Our 2.6 had the ‘Adventure Pack’ option, a bundle of options that adds water and battery capacity as well as some external storage solutions. Water capacity grows to 180L with the addition of an 80L tank on top of the standard 100L tank, and power doubles to 200Ah, more than enough for a few days to a week off-grid. The storage solutions are the addition of a spare wheel bracket and a fridge box rack for things like firewood or wet gear. 

It is a good upgrade with the 200Ah capacity a particular highlight, but I feel like these could be inclusions from the factory, with a striped back version available for those who only travel from holiday park to holiday park. I say this because Cub freely admit most buyers tick the box, so perhaps it should be standard.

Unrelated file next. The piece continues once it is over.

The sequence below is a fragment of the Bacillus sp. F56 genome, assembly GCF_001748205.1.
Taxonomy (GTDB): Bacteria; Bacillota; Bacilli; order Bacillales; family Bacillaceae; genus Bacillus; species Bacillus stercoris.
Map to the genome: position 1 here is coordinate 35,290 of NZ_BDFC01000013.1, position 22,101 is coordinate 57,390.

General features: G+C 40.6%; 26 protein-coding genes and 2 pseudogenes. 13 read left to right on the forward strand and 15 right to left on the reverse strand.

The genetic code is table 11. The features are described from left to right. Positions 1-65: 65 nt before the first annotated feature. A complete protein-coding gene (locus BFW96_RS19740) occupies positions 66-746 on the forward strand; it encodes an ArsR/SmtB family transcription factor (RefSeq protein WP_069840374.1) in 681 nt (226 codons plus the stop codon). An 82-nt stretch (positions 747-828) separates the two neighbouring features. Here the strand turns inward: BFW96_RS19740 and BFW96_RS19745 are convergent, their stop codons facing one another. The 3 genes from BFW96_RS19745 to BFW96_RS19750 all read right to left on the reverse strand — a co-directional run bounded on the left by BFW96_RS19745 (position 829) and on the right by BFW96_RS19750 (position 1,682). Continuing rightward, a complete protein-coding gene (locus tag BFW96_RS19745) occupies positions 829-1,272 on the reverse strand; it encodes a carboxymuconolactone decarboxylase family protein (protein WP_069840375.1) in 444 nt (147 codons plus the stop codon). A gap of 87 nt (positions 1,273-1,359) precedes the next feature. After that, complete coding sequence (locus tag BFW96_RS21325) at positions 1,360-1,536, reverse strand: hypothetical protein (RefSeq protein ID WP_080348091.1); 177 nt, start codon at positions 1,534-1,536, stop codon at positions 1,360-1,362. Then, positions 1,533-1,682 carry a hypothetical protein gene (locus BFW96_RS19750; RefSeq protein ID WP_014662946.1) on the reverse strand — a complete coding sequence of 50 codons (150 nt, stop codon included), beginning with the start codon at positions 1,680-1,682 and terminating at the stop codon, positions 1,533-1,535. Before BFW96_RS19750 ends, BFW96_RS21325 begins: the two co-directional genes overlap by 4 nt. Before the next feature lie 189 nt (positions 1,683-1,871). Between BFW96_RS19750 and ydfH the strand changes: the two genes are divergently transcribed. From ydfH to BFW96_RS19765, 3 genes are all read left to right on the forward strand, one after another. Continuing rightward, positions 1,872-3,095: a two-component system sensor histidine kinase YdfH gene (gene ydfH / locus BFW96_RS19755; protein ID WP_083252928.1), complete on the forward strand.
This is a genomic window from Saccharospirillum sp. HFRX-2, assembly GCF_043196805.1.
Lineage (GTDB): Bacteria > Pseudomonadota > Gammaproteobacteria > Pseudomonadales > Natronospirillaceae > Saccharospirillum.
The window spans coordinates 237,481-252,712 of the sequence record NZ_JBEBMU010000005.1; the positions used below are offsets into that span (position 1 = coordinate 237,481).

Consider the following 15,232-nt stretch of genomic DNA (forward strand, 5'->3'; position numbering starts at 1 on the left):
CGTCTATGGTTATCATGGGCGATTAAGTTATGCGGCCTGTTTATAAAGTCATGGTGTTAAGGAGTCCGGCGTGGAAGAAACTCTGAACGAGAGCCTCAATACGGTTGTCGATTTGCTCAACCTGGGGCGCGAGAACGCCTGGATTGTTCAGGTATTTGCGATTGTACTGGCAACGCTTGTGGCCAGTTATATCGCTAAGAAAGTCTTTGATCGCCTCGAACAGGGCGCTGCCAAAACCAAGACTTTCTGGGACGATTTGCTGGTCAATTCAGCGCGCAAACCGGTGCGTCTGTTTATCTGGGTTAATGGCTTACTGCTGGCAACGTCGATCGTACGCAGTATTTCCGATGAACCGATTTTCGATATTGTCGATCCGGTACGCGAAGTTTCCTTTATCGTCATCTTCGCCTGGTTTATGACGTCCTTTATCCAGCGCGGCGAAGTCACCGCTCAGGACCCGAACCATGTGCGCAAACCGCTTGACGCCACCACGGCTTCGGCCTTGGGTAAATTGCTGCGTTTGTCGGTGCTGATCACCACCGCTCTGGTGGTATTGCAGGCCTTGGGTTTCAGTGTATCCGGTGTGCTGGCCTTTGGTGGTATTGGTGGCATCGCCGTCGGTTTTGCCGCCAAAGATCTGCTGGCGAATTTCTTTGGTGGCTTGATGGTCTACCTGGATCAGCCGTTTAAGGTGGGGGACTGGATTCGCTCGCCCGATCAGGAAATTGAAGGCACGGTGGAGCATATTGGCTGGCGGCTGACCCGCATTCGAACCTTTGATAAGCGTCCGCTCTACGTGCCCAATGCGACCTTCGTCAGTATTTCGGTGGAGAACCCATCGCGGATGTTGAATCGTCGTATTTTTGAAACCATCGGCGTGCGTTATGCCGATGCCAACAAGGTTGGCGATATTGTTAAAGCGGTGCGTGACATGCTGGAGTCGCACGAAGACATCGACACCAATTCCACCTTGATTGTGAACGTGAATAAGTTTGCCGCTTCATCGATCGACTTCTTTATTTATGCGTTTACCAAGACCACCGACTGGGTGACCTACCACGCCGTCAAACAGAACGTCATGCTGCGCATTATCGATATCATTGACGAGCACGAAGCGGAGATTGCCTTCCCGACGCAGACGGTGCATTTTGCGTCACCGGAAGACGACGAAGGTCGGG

Every Cub review, whether written by the Camper team or another publication, remarks on the simplicity of setting up the Cub in question. I have had the pleasure of setting up a couple of different models a number of times and they always impress. 

The use of cam-lock poles in the canvas and the silent winch are two areas where Cub choose the best, another example of them thinking of you. No fiddly butterfly screws or annoying clamps to deal with. And your camp-neighbours will appreciate the silent winch which removes the annoying clicking as the ratchet winds on pack-down. 

Being a hard-floored rear-fold means the floor of the extension is the lid of the camper when packed away. On top, when packed down, the lid has a relatively low load rating of 75kg, really only suitable for firewood, push bikes or a couple of kayaks, but an option exists for a boatloader which would also double-up for more load capacity should you want it. Just keep an eye on your ATM.